The March issue of Bon Appetit magazine features several pages of finely crafted details from A to Z how to build a great sandwich. The architecture of a great sandwich makes it sing… the balance of flavors and textures. If seeing is a prelude to eating, the photographs of Green Goddess Tuna Salad, an open-faced Scandinavian smorrebrod, and Fried Bologna Sandwich are not only works of art, but inspirations to cook.
One secret to your sandwich repertoire is a well-stocked refrigerator and pantry. When the cartoon character Dagwood builds his masterpiece, left overs are the key: pot roast, braised pork shoulder, grilled chicken, even cooked veggies are all waiting to be part of your epic creation. Horseradish, yellow mustard, hot chili peppers, pickles and tapenade, all these jarred ingredients help your sandwich sing. Be creative with the mayonnaise. Stir in chopped garlic, fresh herbs, or your favorite hot sauce.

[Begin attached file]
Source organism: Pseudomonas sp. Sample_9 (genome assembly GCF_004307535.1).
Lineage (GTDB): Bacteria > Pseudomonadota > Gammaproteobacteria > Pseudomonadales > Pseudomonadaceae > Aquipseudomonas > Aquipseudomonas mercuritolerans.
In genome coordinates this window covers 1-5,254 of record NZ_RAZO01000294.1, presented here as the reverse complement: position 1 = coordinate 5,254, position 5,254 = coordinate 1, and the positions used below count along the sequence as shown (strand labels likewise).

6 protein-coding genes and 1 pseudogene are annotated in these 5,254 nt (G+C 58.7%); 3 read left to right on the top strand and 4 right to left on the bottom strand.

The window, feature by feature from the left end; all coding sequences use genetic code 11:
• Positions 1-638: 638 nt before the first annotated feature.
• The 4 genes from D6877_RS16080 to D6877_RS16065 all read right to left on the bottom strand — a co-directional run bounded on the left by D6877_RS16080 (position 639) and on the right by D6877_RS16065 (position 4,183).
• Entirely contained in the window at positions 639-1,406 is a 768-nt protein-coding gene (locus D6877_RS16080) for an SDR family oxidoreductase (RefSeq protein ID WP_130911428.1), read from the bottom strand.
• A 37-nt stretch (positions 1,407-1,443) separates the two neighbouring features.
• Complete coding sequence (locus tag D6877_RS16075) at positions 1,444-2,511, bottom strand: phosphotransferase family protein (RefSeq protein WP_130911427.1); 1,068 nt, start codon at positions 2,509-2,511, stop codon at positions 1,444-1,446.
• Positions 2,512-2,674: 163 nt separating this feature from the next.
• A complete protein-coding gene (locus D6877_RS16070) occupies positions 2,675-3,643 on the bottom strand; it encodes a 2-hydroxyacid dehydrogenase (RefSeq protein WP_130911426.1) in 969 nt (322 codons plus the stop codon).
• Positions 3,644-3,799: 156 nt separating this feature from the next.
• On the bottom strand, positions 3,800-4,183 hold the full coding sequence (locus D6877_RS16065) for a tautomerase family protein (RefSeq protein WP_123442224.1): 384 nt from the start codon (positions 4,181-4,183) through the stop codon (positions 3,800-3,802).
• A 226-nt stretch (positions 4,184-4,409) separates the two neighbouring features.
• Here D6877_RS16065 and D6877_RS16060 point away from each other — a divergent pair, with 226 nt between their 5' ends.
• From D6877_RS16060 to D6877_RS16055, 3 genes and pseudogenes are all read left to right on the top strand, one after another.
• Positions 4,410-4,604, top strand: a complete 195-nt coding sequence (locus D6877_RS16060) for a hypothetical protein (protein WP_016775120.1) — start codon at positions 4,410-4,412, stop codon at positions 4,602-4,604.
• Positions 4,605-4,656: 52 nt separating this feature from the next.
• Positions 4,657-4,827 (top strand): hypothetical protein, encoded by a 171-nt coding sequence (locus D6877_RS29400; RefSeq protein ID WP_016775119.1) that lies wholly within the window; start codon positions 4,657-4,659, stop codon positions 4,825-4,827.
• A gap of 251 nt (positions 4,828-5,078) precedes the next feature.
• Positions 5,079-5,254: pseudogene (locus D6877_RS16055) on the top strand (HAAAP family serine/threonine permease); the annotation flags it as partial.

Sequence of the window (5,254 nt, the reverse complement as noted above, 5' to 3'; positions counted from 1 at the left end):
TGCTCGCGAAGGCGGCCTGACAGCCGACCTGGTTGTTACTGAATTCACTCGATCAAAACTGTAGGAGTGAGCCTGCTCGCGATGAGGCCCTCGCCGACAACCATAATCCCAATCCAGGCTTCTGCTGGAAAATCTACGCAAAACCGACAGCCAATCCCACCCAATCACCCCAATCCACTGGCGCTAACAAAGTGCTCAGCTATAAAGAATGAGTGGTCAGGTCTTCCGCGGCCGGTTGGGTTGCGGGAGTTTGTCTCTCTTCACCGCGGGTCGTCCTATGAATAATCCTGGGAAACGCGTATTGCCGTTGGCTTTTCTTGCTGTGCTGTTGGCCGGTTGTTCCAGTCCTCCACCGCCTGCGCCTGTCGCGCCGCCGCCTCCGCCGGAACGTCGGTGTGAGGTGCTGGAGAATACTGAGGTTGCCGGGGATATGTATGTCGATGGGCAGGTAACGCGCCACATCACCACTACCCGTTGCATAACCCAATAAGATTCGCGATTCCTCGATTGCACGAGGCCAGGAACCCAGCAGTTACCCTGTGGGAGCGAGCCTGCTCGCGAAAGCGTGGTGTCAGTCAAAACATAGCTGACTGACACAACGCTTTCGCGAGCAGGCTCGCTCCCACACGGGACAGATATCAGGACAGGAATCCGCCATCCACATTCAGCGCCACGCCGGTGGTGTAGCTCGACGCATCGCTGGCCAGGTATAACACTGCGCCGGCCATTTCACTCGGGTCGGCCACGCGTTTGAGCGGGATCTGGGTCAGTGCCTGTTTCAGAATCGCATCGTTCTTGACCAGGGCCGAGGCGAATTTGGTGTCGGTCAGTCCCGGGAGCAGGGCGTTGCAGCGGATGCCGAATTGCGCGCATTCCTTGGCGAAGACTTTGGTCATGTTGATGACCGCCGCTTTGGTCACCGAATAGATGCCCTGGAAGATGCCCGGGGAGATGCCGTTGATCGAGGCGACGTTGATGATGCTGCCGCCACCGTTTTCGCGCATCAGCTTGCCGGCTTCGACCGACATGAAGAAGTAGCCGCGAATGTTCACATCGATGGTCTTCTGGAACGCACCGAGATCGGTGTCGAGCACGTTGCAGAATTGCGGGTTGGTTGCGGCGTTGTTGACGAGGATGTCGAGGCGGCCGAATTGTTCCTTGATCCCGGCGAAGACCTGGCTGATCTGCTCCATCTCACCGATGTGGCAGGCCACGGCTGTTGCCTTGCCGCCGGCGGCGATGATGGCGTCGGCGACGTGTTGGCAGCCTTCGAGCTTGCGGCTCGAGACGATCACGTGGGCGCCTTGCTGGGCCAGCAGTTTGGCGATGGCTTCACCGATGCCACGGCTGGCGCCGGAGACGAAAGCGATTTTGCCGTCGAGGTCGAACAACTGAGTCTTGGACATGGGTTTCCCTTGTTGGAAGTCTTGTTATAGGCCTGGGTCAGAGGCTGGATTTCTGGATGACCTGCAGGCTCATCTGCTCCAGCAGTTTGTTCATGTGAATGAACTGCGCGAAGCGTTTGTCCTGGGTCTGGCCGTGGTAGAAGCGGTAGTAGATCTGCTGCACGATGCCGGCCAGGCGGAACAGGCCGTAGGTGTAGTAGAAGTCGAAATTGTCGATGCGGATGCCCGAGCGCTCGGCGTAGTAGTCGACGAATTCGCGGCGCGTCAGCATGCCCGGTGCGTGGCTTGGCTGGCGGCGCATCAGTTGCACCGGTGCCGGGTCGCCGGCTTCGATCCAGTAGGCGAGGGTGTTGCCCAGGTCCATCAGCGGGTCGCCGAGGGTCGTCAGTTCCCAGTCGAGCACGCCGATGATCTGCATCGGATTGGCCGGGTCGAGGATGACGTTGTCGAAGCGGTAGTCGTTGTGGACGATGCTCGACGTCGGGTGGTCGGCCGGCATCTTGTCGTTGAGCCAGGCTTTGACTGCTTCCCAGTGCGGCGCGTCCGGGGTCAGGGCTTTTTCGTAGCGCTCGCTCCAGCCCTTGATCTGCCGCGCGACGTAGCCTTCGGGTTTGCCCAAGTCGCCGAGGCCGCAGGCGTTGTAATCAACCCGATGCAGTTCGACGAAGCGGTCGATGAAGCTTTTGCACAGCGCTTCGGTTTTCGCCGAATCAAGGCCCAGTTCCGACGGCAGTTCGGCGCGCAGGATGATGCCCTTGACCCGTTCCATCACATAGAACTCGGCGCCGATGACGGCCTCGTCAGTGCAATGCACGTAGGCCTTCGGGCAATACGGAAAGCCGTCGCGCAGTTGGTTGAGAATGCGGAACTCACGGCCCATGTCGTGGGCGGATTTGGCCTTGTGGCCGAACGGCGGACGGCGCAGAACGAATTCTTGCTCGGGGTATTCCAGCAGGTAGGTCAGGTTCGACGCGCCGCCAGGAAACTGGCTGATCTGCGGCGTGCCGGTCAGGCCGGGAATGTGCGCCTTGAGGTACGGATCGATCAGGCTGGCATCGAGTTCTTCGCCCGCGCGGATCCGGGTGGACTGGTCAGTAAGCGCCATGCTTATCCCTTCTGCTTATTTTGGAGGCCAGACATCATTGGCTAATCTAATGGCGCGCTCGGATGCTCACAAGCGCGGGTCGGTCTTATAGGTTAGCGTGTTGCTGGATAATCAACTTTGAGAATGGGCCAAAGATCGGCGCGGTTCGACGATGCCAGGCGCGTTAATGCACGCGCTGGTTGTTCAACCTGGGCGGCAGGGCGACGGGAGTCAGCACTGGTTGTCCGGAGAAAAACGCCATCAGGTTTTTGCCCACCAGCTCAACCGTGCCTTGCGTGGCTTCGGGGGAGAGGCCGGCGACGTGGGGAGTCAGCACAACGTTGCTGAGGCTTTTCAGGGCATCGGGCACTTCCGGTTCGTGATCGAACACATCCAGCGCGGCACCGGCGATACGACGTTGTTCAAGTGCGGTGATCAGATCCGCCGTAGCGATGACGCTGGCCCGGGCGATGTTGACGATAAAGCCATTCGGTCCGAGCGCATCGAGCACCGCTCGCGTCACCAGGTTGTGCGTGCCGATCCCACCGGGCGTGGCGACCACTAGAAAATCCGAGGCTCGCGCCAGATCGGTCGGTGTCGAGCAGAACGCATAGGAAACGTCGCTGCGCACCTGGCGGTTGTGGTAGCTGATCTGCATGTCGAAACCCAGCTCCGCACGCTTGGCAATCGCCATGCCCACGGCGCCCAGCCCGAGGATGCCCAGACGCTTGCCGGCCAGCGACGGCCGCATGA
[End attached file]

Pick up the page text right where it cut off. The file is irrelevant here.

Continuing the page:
The Spicy Sweet Potato Sandwich is a hefty, vegetarian’s dream that will also satisfy the meat-lovers. Thick slabs of spiced and seasoned sweet potato, the briny bite of feta cheese, a pop of quick-pickled beets and red onion, smothered with hot and spicy mayonnaise and topped with bursts of fresh cilantro leaves, this sandwich is a gastronomical winner.
Although the recipe says it’s easiest to eat when made on a bulkie or kaiser roll, my Spicy Sweet Potato Sandwich was delicious when mounded on toasted honey- oatmeal bread. Food historians credit John Montagu, 4 th Earl of Sandwich, as the inventor of this food combination we call the sandwich. After devouring my Spicy Sweet Potato Sandwich, I agree that sandwiches are one of Britain’s “biggest contributions to gastronomy”.